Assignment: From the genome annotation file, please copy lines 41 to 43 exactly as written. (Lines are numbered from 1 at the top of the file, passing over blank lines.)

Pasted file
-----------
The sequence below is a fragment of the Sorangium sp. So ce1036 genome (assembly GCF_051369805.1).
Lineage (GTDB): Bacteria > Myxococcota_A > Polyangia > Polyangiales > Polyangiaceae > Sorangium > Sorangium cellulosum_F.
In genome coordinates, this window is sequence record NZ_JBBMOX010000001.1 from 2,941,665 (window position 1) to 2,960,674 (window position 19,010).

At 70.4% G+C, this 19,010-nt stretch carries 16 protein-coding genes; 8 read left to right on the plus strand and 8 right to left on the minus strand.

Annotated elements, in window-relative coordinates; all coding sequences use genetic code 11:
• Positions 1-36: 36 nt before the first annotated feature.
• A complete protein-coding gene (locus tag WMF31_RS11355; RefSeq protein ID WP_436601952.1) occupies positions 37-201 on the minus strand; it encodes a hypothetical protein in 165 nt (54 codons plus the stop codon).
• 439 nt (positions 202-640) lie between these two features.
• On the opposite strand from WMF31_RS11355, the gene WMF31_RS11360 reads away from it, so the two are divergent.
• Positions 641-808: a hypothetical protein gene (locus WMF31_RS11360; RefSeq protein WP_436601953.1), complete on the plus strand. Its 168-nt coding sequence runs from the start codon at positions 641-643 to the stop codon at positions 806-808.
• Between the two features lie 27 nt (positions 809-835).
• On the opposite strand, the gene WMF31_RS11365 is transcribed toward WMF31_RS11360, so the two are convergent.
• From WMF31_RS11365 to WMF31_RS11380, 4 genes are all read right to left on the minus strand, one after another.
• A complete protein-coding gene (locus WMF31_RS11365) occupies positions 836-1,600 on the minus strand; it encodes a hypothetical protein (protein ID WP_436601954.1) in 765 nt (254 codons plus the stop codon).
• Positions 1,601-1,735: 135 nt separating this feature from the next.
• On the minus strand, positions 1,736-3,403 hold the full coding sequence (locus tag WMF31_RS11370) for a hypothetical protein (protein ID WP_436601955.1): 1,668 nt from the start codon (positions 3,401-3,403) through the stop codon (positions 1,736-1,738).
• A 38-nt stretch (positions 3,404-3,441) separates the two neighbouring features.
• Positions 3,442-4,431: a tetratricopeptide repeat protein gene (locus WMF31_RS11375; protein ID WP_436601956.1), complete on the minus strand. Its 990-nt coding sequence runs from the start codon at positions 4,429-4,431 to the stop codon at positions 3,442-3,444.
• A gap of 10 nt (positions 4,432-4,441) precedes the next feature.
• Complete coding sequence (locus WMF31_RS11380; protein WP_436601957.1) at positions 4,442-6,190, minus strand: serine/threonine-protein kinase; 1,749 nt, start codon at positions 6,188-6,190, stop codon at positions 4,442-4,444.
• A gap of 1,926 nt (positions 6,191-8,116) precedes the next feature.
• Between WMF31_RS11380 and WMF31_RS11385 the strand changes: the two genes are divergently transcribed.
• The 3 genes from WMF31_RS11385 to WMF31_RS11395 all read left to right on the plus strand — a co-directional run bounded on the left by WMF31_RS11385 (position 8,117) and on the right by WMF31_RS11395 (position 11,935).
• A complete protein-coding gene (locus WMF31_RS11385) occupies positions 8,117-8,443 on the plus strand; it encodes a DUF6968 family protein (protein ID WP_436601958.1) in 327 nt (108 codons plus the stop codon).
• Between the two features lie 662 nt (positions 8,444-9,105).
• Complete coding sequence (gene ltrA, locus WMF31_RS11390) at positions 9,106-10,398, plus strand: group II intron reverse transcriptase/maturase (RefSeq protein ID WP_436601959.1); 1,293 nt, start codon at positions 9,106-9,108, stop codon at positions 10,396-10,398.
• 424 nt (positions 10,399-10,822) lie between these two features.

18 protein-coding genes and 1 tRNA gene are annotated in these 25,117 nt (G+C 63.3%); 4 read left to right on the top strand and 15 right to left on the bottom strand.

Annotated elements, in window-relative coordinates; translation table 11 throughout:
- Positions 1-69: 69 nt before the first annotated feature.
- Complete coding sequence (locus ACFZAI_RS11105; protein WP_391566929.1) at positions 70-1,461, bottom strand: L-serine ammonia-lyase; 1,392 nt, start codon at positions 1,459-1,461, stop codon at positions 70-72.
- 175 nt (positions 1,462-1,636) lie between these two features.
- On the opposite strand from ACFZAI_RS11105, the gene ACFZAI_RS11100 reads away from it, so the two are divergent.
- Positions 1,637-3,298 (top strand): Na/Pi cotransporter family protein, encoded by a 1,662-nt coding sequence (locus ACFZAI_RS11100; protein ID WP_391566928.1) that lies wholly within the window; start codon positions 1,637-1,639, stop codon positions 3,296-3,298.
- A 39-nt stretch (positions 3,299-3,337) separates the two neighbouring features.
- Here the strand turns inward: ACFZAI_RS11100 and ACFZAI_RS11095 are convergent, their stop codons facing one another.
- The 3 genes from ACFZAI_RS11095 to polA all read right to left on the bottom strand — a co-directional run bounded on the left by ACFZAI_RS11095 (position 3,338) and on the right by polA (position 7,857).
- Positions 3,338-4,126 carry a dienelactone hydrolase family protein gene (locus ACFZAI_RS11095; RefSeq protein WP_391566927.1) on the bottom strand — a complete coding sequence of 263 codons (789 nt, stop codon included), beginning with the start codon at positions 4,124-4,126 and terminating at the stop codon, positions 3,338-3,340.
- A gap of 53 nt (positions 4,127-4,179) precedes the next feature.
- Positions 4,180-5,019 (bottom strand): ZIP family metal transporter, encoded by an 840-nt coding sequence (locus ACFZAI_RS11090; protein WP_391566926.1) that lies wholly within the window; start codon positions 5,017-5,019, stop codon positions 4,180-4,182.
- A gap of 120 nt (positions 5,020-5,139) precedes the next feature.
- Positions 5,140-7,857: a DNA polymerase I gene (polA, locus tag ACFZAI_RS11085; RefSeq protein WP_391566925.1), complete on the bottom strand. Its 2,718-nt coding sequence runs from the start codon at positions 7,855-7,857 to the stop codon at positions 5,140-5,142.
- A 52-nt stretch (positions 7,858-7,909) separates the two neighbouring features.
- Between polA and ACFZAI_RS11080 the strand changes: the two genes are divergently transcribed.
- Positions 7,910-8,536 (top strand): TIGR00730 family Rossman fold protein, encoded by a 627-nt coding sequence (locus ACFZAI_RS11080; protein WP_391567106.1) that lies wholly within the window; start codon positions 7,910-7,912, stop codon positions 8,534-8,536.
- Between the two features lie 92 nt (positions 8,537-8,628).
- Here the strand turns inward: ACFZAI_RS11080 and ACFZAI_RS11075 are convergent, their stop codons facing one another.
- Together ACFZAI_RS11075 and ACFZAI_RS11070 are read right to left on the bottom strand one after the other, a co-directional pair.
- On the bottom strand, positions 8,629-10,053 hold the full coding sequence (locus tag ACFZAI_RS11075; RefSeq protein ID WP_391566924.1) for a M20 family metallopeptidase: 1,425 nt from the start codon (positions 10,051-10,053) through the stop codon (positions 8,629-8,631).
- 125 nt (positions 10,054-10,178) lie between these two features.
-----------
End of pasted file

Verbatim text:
- A gap of 120 nt (positions 5,020-5,139) precedes the next feature.
- Positions 5,140-7,857: a DNA polymerase I gene (polA, locus tag ACFZAI_RS11085; RefSeq protein WP_391566925.1), complete on the bottom strand. Its 2,718-nt coding sequence runs from the start codon at positions 7,855-7,857 to the stop codon at positions 5,140-5,142.
- A 52-nt stretch (positions 7,858-7,909) separates the two neighbouring features.